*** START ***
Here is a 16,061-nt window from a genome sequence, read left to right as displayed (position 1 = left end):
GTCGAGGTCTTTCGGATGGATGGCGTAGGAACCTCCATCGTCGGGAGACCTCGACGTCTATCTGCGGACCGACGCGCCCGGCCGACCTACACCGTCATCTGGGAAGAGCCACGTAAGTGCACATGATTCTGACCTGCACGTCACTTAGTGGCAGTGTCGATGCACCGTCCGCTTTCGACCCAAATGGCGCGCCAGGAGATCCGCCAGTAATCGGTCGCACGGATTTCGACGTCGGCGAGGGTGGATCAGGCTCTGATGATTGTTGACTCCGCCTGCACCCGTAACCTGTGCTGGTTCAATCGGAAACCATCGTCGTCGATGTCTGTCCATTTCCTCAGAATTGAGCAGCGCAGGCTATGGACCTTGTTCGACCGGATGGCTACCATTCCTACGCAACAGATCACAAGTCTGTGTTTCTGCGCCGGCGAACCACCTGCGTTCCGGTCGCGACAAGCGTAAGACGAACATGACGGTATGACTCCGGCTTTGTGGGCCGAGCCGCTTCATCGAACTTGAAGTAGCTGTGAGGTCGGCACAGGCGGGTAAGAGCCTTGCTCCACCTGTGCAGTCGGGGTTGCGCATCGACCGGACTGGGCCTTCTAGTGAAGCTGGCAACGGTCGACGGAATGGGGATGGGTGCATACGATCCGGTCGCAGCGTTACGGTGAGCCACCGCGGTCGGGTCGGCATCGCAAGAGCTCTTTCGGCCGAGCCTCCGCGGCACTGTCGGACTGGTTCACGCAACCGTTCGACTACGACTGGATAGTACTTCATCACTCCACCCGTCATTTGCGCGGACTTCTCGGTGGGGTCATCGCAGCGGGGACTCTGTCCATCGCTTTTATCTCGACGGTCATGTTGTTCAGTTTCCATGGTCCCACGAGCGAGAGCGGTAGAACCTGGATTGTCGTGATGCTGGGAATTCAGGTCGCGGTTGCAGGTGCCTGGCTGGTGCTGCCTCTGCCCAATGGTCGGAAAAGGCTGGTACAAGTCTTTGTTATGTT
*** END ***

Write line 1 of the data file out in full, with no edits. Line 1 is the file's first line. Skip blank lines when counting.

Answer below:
Here is a 16,061-nt window from a genome sequence, read left to right as displayed (position 1 = left end):